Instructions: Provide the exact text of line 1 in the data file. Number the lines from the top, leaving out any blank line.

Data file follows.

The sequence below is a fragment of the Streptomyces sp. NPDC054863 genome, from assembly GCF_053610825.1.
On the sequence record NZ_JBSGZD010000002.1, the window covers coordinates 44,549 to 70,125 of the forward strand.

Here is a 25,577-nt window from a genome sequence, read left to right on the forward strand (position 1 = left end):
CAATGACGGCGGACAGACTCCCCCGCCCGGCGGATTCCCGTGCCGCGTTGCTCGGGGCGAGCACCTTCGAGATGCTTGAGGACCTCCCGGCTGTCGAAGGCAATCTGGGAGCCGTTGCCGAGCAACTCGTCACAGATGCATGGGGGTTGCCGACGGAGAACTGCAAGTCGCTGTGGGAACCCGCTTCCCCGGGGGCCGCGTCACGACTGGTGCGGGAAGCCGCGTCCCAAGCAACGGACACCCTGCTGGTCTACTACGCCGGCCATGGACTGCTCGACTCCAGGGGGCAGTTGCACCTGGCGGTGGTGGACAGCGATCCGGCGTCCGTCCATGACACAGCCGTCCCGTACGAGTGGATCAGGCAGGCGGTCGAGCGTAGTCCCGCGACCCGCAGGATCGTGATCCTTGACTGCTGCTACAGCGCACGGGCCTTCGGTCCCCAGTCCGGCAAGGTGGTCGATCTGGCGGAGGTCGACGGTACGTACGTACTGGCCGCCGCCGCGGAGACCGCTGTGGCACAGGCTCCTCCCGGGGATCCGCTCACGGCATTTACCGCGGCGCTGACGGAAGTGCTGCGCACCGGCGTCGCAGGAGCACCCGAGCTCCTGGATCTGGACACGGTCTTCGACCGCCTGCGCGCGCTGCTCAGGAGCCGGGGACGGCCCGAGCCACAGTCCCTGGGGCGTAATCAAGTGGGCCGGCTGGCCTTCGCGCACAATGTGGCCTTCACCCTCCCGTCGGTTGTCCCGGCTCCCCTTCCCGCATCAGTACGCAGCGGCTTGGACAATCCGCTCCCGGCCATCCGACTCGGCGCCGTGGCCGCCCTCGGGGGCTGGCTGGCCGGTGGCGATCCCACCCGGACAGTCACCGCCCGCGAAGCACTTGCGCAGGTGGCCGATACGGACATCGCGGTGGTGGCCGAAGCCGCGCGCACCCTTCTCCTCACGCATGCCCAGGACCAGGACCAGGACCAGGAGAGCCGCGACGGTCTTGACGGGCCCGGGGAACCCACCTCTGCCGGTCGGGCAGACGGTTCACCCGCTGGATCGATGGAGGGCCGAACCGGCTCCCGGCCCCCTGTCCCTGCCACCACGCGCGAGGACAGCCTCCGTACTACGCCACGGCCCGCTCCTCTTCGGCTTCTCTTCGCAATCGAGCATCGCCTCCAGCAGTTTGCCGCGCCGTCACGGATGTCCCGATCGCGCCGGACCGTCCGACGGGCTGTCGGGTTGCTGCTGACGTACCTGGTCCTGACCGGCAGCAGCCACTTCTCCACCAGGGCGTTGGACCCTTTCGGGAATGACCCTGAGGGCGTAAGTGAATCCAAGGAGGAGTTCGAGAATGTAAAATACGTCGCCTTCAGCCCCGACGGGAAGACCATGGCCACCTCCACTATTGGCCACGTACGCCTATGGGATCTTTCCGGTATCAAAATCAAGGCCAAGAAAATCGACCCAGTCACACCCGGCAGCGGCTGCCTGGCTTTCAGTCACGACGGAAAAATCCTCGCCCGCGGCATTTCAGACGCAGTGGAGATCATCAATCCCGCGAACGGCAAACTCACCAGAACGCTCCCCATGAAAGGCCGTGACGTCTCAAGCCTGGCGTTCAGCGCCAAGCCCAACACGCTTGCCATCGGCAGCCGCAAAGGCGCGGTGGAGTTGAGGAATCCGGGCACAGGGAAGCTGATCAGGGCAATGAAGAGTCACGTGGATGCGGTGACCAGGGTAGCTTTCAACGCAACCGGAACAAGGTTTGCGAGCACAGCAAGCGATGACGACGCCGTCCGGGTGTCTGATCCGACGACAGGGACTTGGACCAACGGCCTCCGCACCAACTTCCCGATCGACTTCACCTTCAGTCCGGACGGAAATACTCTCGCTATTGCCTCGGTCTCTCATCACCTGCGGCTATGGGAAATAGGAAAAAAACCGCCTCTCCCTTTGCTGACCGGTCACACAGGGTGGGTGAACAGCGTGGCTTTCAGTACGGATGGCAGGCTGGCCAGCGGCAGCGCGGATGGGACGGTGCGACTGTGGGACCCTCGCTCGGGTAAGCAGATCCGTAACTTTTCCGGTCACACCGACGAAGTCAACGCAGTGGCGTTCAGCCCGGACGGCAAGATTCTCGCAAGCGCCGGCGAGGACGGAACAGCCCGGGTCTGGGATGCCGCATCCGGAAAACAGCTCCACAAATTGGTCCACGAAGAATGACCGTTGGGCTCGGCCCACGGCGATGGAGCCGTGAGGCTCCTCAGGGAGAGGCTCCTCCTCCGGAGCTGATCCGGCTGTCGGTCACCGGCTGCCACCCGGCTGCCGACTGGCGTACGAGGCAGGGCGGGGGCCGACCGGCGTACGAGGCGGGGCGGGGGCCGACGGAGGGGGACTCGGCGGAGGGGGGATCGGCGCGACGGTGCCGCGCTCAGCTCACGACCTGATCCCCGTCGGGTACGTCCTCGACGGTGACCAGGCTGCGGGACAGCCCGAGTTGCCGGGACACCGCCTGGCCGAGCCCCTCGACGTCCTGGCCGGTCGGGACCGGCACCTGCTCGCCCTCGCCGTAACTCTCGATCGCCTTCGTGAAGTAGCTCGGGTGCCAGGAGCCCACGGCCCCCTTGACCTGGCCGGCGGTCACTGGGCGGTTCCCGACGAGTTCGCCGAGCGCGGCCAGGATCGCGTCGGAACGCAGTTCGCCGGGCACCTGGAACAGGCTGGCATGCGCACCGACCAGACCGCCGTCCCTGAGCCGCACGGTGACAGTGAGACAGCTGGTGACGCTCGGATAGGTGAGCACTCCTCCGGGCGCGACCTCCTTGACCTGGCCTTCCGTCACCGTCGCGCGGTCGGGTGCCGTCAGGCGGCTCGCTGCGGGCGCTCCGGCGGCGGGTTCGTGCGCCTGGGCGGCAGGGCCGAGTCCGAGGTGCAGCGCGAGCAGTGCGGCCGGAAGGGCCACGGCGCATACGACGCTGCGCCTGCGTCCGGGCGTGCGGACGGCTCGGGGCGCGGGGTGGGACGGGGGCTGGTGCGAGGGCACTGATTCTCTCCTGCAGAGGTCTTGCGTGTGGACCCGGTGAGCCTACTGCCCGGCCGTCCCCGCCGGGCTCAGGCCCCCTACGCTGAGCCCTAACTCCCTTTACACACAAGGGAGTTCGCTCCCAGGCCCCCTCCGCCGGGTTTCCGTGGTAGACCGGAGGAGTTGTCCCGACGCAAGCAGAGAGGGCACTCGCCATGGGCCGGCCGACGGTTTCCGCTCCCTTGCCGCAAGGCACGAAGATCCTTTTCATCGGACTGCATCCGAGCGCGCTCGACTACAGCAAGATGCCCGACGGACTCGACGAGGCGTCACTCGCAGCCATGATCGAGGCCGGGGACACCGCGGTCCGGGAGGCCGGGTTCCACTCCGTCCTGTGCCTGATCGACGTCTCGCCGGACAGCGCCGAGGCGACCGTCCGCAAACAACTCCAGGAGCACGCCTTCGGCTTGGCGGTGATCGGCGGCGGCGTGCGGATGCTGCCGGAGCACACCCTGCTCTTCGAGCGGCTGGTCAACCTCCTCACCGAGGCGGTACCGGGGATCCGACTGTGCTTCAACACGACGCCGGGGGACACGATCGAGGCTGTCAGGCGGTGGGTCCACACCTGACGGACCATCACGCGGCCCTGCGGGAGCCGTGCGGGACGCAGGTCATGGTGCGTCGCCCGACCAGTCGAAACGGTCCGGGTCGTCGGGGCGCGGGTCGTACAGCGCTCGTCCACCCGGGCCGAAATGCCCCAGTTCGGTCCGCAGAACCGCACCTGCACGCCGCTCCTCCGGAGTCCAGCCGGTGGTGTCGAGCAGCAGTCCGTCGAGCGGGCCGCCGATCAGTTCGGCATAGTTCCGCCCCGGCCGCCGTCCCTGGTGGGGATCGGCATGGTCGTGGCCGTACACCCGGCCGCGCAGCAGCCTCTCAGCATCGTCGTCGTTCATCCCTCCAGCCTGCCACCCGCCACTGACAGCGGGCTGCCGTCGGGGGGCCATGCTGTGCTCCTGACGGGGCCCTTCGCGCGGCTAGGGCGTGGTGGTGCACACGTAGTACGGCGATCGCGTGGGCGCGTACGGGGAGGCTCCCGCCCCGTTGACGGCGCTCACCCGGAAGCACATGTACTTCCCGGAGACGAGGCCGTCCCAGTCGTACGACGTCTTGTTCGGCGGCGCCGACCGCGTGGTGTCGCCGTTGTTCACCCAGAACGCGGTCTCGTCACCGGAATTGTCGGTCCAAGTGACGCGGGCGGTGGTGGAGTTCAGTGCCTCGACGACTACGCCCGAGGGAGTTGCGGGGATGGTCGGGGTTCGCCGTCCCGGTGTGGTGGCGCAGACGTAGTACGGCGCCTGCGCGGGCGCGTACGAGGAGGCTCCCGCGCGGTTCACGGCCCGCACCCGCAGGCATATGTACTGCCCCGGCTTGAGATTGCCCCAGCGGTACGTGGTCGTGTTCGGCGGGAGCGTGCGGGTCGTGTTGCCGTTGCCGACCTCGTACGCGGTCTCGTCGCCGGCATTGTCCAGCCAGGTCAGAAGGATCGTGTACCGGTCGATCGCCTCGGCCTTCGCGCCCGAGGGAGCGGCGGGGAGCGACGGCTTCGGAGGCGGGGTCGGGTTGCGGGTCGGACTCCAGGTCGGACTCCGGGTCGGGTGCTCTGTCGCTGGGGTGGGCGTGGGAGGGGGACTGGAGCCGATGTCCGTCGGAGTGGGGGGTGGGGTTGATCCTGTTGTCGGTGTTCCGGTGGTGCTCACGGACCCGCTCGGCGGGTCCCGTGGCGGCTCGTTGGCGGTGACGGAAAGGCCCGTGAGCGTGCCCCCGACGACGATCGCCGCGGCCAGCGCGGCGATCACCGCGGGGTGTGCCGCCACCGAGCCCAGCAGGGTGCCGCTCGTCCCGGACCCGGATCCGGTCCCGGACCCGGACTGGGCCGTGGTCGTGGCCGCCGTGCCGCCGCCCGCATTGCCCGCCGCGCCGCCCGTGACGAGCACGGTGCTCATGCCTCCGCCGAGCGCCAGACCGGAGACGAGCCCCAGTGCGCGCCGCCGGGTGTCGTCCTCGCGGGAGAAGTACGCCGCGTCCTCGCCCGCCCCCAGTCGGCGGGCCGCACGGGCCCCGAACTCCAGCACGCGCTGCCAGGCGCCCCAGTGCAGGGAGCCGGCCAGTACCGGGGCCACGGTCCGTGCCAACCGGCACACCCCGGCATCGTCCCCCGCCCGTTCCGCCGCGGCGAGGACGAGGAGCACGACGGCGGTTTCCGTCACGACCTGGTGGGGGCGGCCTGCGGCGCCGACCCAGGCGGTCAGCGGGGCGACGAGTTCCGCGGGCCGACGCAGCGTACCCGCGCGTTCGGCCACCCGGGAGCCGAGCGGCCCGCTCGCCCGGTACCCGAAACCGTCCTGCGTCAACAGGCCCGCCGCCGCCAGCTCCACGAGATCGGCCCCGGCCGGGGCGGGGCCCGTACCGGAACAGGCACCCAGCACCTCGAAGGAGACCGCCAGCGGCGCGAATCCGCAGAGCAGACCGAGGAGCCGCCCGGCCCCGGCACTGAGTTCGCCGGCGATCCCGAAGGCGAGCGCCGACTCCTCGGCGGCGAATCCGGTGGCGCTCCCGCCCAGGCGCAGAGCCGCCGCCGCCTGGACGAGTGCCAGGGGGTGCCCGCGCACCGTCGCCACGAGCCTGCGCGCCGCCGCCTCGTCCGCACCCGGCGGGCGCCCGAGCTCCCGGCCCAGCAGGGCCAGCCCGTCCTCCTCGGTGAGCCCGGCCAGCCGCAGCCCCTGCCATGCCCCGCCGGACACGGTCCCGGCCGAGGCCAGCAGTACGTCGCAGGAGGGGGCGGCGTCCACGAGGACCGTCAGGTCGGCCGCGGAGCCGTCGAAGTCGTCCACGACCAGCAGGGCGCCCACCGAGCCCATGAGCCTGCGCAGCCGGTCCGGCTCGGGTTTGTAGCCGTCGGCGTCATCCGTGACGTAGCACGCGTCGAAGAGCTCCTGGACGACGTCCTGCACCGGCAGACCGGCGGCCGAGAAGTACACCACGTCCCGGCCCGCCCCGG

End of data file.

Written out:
The sequence below is a fragment of the Streptomyces sp. NPDC054863 genome, from assembly GCF_053610825.1.